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Re: Perl failure

On Jul 18 17:45, Bruce Dobrin wrote:
> Hi,  
> I stripped down the code to a small testable bit.  The problem seems to
> occur when I reach 256 forks on a cygwin1.5.18 or 19 but not on my
> cygwin1.5.5. win2k system.  The original code give the forked process
> time to finish,  but it still looks like it eats it after about 256
> iterations  ( it actually failed between 259 and 252 iterations,  but
> it's pretty complicated so I'm not sure what else was happening).
> Here is my test code:
> dobrin@tiburon:/tmp> cat 
> ################
> #!/usr/bin/perl -w
> use strict;
> my $pid;
> foreach my $incr (`seq 1 1 800`) {
>                     unless (defined ($pid = fork)) {
>                          die " cannot fork $!";
>                      }
>                     unless ($pid) {
>                       print " the sequence is $incr \n";
>                       exit;
>                     }
>              print "pid is $pid\n";
>            }
> ###############
> The error here is :
> cannot fork Resource temporarily unavailable at ./ line 11.
> panic: MUTEX_LOCK (45) [op.c:354].
> On cygwin1.5.5 it finishes successfully.  I'm not sure if there is
> anything else I can try,  I'm looking around for some other machines
> with older cygwins on them to establish what version it stopped working
> in.

Lots and lots of changes has been made between 1.5.5 and 1.5.20.  I don't
recall what was different in relation to process handling, especially
because that's cgf's domain, not mine.

But I can tell you that the above perl script is missing a crucial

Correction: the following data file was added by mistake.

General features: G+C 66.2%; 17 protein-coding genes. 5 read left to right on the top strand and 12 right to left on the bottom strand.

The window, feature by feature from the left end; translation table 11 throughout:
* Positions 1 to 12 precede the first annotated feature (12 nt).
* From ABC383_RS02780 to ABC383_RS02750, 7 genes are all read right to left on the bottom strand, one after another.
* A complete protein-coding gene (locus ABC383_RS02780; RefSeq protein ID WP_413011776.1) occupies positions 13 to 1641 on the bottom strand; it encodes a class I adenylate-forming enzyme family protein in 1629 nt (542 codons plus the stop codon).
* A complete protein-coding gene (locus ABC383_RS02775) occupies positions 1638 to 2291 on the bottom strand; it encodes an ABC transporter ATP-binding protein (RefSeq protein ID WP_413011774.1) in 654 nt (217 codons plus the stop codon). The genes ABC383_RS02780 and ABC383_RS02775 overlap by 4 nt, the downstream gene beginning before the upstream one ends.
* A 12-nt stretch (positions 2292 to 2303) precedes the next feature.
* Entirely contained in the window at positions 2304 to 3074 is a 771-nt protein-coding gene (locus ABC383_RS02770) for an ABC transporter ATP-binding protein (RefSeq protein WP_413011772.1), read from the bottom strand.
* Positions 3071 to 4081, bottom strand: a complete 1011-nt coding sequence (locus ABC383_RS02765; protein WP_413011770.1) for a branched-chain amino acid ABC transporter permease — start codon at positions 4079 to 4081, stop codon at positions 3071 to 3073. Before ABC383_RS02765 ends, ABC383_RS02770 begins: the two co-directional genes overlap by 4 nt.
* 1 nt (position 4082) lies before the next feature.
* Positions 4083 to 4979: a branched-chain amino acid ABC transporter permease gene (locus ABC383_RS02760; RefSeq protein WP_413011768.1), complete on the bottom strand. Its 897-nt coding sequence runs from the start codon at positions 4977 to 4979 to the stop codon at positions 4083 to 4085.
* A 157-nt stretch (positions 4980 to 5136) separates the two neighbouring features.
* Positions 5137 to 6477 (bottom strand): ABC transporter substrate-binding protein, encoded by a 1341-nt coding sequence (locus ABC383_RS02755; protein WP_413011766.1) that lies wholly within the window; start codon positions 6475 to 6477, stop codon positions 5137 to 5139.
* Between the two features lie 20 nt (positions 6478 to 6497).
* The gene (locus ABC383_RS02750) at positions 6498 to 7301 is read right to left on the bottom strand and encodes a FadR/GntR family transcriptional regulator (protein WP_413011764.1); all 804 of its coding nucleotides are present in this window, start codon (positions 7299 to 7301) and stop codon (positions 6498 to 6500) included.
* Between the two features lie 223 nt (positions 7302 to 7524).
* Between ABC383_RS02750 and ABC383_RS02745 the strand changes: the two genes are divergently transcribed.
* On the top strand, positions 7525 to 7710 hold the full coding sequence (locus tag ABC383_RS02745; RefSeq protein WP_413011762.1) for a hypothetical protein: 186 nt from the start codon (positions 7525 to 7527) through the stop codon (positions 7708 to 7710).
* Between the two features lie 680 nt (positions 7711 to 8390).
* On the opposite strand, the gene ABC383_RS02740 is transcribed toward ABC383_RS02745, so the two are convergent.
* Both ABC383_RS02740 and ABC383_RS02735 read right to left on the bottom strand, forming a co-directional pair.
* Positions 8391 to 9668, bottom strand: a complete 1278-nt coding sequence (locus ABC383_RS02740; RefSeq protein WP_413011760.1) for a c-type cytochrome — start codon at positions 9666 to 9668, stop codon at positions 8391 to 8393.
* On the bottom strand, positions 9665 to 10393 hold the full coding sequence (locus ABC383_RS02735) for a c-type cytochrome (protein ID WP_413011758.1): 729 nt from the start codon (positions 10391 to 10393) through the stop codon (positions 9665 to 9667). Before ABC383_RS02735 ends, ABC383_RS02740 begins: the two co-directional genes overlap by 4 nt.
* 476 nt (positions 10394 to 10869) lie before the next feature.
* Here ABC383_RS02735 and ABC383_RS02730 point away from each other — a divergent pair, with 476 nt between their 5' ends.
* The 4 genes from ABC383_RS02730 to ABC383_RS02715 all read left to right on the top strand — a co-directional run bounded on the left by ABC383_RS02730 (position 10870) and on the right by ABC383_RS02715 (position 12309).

point.  The parent doesn't reap its children using wait.  As a result,
the parent has references to its children which just add up, since it
gets no chance to drop the references.

For quite some time each Cygwin process has a maximum number of 256
active children.  If a child exits,  the parent still has to keep the
references in its table, since otherwise it would lose the information
it has to return to the user code when/if the user code calls wait.
Only if the parent calls wait or waitpid, the child entry is removed
from the list and there's room for another new child process.  When this
static list of child processes is full, fork fails.

So, what your application just has to do is to keep the number of active
children below 256.  For instance, if you change your code to:

	  foreach my $incr (`seq 1 1 800`) {
                    unless (defined ($pid = fork)) {
                         die " cannot fork $!";
                    unless ($pid) {
                      print " the sequence is $incr \n";
                    } else {
		      my $reap_pid;
		      $reap_pid = wait
             print "pid is $pid\n";

it runs to the end successfully.


Corinna Vinschen                  Please, send mails regarding Cygwin to
Cygwin Project Co-Leader          cygwin AT cygwin DOT com
Red Hat

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